Quebec City, and arrived in excellent
trim. The names of the dogs ar*
.omewhat interesting, being all Indian, and are as follows with th*
Knglish translation:
Nipmainghen. .Nipigon Waif
Wabus rhe Rabbit
Wabuska . . . .Whitey
Keego Fish
Muk From "Nakwa"
meaning bear.
At the age of nine months or ona
year the education of the Husky begins in earnest. He is broken to
harness learning, with older dogs,
to pull his share of the load. At
four years he has attained his full
rrowth and strength, a stalwart
wolf-build, half-wild, disdainful,
powerful, perfectly proportioned,
beautifully coated.
The harness is made of one long,
rontinujus side-trace connected,wilh
a saddle, and belly-hand around the
middles, and to head-collars which
rest on fore^'o-jldprs nnd receive
each dog's pulling- weight.
Th* Indians i...vi. particular cries
in which to guidp or incite the dog
learns- "Mush, ToyfayT, Tukok.' to
oax them into a gallop. Then "Ah
.... Peesu." as some dog slackens
in his traces. "Hu, Corni" (leader).
f the lead-dog is wanted to turn te
Ihe right, or "Chac, Corni, Chad"
f to the left
Railway News
in Brief
Calgary.—That the Canadian Pacific would be shipping co-.l out of
the Drumheller district in the course
of the next few weeka was the statement made by D. C. Coleman, vice-
president on western lines, Canadian
Pacific Railway. Mr. Coleman spoke
in quite an optimistic view in reviewing present conditions and stated
that freight traffic throughout tha
west showed an improvement com-
fiared with the corresponding period
ast year.
Sudbury.—By April 16th between
six and seven hundred men will ba
given employment on the Sudbury
district of the Lake Superior Division of the C. P. R. Of these soma
two hundred and fifty will be employed at the creosoting plant at
Sudbury, which will re-open on
April 15th. The balance wil! be employed on track maintenance and
with the bridge and bui'ding department.
On April 3rd the C. P. It. started
a large number of men at work replacing tics, while later on' in th*
summer considerable rock ballasting
will be done.
Winnipeg.—That there is plenty
of elevator space on the Canadian
Pacific tracks at the head of th*
lukes to take care of all loading done
in the interior between now and the
opening of navigation, which will b*
about April 25 was the statement
made by Canadian Pacific Railway
officials.
Approximately 285,000 bushels per
day of coarse grains as well as
wheat are being handled by the
company. A percentage of wheat
loaded does not reach the head of
the lakes, but ls absorbed by flour
mills at Winnipeg, Moose Jaw, Medicine Hat and Calgary.
Montreal.—The annual report of
the C. P. R. issued last week showed
gross earnings for the year 1921 of
$193,021,854, which were less than
tliose of the previous year by $23,-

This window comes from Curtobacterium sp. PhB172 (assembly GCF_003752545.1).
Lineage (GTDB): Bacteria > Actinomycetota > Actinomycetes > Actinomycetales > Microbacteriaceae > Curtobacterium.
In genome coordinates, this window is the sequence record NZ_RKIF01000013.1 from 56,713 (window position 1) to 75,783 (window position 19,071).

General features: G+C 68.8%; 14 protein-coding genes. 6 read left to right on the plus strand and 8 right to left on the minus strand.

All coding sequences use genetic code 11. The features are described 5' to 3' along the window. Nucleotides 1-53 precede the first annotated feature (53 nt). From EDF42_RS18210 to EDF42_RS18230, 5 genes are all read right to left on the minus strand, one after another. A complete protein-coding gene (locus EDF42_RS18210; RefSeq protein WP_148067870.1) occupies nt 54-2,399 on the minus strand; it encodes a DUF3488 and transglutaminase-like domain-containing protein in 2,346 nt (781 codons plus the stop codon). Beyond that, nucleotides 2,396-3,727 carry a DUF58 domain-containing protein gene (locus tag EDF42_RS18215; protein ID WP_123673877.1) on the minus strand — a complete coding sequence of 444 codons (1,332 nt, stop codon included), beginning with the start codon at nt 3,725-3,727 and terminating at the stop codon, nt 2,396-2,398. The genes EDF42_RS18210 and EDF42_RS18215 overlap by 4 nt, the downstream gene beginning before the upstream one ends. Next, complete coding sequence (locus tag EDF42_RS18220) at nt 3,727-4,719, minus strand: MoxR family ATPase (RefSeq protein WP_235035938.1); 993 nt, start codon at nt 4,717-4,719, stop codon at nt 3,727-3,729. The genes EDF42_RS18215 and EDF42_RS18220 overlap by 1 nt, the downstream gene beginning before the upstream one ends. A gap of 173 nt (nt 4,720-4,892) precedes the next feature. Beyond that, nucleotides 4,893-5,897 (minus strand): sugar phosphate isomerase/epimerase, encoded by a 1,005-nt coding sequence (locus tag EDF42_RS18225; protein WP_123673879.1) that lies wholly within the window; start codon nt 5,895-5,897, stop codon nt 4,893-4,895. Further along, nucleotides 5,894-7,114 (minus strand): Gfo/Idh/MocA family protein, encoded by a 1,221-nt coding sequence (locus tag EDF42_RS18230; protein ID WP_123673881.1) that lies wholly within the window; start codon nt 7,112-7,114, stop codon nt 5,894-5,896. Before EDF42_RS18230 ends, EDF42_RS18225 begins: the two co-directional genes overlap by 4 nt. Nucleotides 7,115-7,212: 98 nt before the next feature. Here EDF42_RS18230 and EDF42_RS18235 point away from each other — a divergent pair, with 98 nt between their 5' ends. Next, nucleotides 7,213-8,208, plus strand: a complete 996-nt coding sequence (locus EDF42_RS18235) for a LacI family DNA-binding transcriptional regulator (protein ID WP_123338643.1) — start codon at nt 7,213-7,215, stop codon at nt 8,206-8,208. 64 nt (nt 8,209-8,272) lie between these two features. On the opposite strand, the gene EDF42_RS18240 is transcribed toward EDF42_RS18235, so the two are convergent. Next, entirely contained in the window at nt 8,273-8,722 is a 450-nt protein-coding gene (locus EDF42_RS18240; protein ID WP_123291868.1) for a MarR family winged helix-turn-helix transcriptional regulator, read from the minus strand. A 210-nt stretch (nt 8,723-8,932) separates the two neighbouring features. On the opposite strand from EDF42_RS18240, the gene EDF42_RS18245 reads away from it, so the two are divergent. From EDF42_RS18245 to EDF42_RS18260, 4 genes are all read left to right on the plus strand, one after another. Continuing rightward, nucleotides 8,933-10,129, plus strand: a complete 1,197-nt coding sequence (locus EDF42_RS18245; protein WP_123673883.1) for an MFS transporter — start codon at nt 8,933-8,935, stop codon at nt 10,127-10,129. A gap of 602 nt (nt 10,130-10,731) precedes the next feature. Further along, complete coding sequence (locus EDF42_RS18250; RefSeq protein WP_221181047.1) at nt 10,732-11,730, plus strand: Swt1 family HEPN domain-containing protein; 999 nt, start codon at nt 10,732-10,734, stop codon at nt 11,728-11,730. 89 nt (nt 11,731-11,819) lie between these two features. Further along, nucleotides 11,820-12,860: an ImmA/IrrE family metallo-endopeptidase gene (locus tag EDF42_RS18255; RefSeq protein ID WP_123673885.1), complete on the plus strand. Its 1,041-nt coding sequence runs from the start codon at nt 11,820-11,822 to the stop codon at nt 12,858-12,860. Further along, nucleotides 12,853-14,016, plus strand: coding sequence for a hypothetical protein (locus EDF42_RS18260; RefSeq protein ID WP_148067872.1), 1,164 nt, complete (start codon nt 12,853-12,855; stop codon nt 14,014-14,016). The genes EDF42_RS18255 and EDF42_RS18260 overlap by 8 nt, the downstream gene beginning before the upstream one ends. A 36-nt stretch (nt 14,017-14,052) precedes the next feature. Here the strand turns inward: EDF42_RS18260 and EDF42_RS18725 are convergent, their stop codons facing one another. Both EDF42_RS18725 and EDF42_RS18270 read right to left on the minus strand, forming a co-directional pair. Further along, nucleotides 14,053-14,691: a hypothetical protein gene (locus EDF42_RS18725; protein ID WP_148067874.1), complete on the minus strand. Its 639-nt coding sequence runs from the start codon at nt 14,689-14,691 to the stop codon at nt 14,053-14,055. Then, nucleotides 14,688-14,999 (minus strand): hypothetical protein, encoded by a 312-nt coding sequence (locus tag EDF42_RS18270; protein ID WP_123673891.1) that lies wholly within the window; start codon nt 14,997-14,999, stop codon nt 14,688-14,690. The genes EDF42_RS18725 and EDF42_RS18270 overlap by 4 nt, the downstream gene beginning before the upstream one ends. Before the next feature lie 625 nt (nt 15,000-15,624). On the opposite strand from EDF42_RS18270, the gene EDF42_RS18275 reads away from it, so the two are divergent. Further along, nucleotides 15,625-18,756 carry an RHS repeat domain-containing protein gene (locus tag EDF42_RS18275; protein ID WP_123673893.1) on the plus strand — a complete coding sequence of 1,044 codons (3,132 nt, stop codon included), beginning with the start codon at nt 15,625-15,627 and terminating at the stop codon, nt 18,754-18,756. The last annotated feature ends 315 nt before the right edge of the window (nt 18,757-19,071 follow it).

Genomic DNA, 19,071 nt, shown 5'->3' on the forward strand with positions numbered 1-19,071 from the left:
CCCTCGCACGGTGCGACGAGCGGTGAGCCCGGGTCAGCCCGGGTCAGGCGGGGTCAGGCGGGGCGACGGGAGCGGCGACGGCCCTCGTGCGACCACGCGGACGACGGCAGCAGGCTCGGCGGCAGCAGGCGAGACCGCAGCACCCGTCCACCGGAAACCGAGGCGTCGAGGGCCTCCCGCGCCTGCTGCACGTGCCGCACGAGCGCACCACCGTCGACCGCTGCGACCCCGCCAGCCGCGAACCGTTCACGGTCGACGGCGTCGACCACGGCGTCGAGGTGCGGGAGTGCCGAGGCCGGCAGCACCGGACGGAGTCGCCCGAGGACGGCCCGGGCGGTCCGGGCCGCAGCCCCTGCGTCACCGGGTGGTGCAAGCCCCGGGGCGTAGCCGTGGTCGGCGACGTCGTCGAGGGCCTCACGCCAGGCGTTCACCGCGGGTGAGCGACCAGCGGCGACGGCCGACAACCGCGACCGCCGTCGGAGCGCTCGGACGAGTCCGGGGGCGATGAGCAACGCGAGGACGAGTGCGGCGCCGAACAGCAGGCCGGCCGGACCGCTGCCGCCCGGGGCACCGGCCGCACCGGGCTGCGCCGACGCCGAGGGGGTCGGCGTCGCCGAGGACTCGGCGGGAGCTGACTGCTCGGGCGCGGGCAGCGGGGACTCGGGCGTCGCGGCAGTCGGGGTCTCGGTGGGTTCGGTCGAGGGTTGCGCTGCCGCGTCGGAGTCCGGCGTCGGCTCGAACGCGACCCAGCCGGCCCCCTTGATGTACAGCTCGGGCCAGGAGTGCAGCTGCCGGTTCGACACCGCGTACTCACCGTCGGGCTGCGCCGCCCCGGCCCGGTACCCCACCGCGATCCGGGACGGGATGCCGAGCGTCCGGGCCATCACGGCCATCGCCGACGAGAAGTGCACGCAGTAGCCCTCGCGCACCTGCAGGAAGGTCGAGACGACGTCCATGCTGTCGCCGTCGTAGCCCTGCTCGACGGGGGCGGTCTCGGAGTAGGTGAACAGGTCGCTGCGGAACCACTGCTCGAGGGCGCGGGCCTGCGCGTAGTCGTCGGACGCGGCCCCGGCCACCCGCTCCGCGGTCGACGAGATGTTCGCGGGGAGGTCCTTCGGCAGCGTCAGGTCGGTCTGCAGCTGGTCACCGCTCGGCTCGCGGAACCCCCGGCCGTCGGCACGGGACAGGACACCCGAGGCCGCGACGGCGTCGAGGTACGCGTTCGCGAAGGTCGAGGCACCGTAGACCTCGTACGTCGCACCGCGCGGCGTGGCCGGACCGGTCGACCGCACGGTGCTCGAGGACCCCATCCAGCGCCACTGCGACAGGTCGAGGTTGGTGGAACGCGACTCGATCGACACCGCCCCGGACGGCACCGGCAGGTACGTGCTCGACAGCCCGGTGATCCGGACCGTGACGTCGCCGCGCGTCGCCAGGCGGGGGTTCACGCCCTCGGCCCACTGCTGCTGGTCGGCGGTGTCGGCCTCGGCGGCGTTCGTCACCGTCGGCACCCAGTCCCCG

619,494. Operating expenses were
$158,820,114 and net earnings were
$34-201,740, an increase for the year
of $1,048,695. The number of passengers carried was 15,318-358, a decrease of 1,606,691. The average
journey per passenger was 89.67
miles as against 102.45 miles last
year and the average fare paid was
$2.69 as compared with $2.89 in
1920. Tho number of tons of freight
carried .-as 25,102,821 tons as
against 30,160,134 for the previous
year. The year's tonnage of freight
multiplied by the number of miles it
travelled was 11,121,322,012, while
in 1920 it was 13,994,508,975.
When a man loses
anything else he
advertises for it,
but when he loses
his head.he stops
advertising—
Don't Lose
Your Head
L THE   SUN.   GRAND   FORKS,   B. C.
News of the City
William Emard, while working
od the transprovincial highway in
West end on Monday, wae hit by
tbe fender of a passing motor oar
owned by tbe Columbia Export
Liquor company and was badly injured. In big fall he sustained a
dislocated shoulder and it is said
that two ribs were also broken. He
was removed to tbe Grand Forka
hospital, wbere bis condition is now
improving.
irrigation system on- the Big Y
rancb. Tbis is a large contract,
and sbould absorb most of tbe idle
labor in tbe district.
J. J. Smith and family, wbo
bave been residents of tbe city for
a number of years, left Tuesday***
evening for Ontario, wbere tbey will
live in future At the of Mr. and
Mrs. E. Bailey on Monday evening,
Mrs. Smith's friends tendered her
a farewell party, at wbich sbe was
the recipient of a handsome present.
On Saturday last H. A. Kipping
sold bis 15-aore fruit rancb, adjoining tbe city limits on tbe south, to
William Stevenson, late ob Victoria,
but formerly of Pilot Mount, Man.
Tbe consideration is understood to
bave been $8500. It is said.that
Mr. Kipping will continue to make
bis home in the valley.
F. B. Hetherlngton attended the
session of tbe county court in Greenwood on Tuesday, acting as counsel
for tbe defendants in the case of
Chas. N. Bubar vs. Powers & Lequime.
Canadian money will be accepted
by Spokane retailers at par, according to a recommendation of tbe executive committee of the retail trade
bureau of tbat city.
President Bullen, of tbe Spokane
Concrete Pips company, wbo spent
a few days in tbe city this week,
left for Oregon on Wednesday.
The Morris Lumber & Box com -
pany started cutting operations for
the seaeon during tbe latter part of
last week.
Mary and Irene Mcintosh, of
Greenwood, visited witb friends in
tbis city for a couple of days this
week.
Gus Urcb, the driver of tbe cr
wbicb struck and injured Wm.
Emard on Monday, was up before
Magiatiate McCallum in tbe police
court yesterday. Tbe case was remanded for a week in order to await
developments in Mr. Emard's condition.
A number of mining men in tbis
city are anxiously waiting for tbe
season to open up so tbat they ca n
get into Franklin camp.
P. B.-Freeland will give a free
lecture on prospeoting and mining
in tbe court house on Monday even